Stock markets in the corona crisis – Update from the Investment Division

Stock markets in the corona crisis – Update from the Investment Division
Stock markets in the corona crisis – Update from the Investment Division
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What has occurred since yesterday ?

The markets continue to be impacted by the tug-of-war between the economic recovery on the one hand and the rising number of new infections in the USA on the other. Since the beginning of June, (most) important market indices have been in a consolidation phase. An important exception: On Friday the Nasdaq Composite reached a new high with companies such as Apple.

The monthly economic indicators still point to a continuation of the mechanistic, erratic recovery in May and June. Monthly GDP in the UK is expected to rise by 5.5% pm in May after a 20.4% slump in the previous month. In Australia, one indicator of business sentiment in June even exceeded the pre-crisis level (NAB Business Confidence).

As expected, the survey-based indicators for the first weeks of July should show a continuation of the recovery trend. The ZEW report will be published in the morning. This month’s report from the Centre for European Economic Research asks financial market experts for their assessment of the current situation and future developments. Until June, the index on the current situation has remained at a very low level, whereas expectations have already risen significantly. A distinctive improvement in the current situation is expected for July.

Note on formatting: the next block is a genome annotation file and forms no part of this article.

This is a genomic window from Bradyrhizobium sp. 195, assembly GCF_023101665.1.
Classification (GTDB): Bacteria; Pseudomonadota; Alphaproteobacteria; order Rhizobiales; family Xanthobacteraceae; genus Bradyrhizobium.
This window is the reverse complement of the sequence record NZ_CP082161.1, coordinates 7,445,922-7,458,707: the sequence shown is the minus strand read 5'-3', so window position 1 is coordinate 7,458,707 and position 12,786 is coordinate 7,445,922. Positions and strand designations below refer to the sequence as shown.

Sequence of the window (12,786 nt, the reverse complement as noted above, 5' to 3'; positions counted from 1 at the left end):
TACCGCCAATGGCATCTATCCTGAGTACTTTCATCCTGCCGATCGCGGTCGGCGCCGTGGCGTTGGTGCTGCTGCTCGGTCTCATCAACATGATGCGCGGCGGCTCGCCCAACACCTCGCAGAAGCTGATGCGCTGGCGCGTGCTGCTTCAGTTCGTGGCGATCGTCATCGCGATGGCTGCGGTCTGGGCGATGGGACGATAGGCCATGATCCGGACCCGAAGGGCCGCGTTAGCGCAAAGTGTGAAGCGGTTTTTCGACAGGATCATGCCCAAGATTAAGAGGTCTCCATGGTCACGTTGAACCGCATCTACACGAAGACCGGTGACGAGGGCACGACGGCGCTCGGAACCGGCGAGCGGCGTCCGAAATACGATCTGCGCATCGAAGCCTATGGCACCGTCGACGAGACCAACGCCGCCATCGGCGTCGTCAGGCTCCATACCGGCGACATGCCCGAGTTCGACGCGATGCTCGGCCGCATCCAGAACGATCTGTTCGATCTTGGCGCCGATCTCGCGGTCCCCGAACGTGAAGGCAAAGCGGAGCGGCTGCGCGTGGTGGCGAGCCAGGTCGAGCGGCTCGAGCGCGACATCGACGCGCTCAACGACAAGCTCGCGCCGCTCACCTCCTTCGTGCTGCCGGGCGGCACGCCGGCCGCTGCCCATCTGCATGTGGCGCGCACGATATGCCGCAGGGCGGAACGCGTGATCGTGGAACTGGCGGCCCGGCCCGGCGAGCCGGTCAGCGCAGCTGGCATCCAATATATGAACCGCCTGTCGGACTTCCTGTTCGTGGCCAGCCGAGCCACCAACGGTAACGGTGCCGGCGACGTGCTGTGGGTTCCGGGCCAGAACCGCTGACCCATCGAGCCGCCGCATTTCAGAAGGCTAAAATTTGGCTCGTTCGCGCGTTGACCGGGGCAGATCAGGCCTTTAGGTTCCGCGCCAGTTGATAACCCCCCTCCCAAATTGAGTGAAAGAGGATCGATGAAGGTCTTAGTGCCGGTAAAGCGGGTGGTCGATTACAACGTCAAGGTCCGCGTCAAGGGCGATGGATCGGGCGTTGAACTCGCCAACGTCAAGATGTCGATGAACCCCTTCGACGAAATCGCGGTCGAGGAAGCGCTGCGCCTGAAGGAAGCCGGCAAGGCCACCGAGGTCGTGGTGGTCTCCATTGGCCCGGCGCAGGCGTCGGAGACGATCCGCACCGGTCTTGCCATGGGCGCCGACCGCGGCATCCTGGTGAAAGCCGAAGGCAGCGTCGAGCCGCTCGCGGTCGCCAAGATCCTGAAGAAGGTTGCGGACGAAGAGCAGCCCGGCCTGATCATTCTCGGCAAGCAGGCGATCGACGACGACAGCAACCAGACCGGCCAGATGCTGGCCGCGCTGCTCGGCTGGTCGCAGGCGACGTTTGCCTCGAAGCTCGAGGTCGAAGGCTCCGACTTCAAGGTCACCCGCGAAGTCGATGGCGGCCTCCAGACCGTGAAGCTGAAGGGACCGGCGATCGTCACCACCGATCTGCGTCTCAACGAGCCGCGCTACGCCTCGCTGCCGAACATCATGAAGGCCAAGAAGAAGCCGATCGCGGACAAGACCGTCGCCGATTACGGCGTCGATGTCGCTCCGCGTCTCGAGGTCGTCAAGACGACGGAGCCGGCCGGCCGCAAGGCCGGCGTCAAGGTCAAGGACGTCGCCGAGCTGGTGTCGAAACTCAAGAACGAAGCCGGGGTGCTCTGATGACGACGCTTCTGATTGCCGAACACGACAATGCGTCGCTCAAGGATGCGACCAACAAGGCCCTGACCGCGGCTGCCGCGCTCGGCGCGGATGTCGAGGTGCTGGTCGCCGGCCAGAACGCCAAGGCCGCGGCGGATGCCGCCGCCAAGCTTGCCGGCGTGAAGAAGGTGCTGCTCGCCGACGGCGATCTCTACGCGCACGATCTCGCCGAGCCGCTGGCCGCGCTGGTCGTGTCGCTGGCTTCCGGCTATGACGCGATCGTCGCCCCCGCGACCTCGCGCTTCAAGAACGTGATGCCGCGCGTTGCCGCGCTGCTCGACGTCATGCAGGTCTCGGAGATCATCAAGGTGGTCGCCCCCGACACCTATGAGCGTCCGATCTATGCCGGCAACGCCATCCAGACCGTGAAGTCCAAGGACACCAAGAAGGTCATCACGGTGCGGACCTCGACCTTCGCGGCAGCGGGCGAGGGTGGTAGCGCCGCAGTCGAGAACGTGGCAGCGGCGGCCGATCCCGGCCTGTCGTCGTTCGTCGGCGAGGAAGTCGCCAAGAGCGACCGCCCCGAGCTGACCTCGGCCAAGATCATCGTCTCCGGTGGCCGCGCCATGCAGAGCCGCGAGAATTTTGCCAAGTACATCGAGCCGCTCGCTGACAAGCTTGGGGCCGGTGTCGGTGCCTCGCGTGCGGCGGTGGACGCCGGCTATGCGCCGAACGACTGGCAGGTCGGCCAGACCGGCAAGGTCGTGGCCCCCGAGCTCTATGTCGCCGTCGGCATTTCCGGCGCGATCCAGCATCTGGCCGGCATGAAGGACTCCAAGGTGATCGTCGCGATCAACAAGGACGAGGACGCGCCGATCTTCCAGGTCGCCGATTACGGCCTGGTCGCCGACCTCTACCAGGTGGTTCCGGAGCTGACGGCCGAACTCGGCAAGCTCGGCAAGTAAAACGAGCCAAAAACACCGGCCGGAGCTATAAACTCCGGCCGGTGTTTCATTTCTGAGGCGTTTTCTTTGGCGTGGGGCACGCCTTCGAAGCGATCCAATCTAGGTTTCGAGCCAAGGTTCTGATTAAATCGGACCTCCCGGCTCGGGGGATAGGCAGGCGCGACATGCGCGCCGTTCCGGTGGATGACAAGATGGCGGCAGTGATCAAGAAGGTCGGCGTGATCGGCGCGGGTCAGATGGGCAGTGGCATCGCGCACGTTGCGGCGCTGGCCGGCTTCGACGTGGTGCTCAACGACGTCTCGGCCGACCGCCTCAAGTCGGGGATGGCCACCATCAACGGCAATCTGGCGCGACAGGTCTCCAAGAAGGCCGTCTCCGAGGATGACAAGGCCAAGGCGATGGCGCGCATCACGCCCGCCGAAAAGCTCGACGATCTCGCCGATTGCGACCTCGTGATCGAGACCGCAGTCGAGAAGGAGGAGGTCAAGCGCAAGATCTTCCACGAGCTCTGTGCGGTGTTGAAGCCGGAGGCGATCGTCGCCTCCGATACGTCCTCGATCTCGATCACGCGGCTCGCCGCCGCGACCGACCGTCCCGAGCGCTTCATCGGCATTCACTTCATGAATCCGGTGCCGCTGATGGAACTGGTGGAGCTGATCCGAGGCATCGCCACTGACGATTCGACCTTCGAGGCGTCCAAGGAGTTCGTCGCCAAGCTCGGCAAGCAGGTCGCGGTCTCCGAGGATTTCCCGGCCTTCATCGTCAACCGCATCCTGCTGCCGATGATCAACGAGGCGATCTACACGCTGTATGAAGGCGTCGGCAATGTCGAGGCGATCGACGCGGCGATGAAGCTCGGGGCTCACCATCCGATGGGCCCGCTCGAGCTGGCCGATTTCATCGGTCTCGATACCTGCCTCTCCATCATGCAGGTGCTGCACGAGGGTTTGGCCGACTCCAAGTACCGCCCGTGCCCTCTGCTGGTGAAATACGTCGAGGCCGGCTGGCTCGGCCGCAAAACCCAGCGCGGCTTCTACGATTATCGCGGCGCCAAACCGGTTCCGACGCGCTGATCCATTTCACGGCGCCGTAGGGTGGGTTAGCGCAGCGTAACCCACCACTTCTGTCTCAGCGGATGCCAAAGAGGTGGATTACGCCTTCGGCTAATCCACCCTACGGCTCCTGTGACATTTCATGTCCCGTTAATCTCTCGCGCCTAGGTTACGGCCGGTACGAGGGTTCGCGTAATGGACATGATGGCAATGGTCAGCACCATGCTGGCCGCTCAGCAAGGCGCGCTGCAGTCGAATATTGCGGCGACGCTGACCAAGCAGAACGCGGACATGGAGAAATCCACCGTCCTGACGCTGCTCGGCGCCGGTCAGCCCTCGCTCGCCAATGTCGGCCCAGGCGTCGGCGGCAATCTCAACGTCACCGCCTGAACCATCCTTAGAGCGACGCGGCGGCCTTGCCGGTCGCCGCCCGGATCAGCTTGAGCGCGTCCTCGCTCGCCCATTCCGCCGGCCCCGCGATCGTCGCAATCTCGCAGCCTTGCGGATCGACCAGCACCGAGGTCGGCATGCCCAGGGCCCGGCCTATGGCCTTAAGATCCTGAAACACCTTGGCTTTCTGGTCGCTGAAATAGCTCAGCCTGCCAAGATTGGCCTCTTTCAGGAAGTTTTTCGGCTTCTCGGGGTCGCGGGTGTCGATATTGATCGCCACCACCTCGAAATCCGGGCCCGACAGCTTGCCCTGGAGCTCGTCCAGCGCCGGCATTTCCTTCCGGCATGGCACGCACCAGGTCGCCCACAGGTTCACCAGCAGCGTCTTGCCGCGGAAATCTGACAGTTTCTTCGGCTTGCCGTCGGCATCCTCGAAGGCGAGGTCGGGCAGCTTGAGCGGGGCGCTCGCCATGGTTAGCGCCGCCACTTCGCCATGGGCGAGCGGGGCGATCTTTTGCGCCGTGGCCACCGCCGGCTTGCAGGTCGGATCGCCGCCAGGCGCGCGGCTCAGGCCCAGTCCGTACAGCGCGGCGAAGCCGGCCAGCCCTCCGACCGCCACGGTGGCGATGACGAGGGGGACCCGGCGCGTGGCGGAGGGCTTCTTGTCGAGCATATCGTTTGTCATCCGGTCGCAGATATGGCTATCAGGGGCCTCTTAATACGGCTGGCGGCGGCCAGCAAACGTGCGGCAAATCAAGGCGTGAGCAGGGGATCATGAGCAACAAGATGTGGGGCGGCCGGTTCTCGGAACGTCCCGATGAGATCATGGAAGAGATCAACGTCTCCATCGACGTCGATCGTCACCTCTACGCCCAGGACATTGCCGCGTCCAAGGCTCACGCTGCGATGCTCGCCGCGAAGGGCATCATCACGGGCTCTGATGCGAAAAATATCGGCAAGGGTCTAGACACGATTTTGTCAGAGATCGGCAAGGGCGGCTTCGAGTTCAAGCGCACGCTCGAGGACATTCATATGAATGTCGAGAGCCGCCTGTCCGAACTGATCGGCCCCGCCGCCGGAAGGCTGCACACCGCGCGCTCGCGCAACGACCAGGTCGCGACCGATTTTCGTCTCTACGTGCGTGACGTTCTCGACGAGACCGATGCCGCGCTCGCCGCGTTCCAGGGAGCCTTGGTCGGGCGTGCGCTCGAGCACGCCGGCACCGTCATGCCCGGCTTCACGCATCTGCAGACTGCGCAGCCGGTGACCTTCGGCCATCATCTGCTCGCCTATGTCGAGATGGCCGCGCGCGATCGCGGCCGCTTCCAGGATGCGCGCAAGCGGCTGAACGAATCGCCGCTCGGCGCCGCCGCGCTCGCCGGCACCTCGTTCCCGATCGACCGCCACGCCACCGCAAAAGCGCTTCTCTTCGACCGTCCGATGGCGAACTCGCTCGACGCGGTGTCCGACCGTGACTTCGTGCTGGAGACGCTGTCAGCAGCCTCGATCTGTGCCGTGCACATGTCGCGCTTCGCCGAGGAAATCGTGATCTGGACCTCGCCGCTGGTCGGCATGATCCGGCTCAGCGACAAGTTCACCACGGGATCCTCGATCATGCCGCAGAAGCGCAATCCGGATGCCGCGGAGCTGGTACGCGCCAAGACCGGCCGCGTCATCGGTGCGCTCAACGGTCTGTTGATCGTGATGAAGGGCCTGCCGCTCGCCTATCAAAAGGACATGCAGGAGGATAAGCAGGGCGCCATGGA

At the same time, the situation is worsening on the epidemiological side. Of particular concern is the increase in new infections in some US states. Accordingly, data from Google Mobility Trends already point to a decline in mobility in the southern states (Texas, Arizona, and Florida). In California, at least the rising trend has been stopped. This could also significantly dampen the extent of the economic recovery in the US in the third quarter.

Singapore is the first country to publish an estimate of its gross domestic product for the past quarter. As expected, the slump is enormous. Year-on-year, real GDP fell by 12.6%. This provides a foretaste of the GDP development in the other countries.

Similar to GDP, corporate results for the second quarter also show significant declines. Of the S&P 500 companies, 18 have already published their results. On aggregate, sales fell by 7.7% year-on-year and profits by 11%. The Consumer Services sector stands out. Here sales fell by 15% and profits by as much as 54%.

 

Legal note:
Prognoses are no reliable indicator for future performance.

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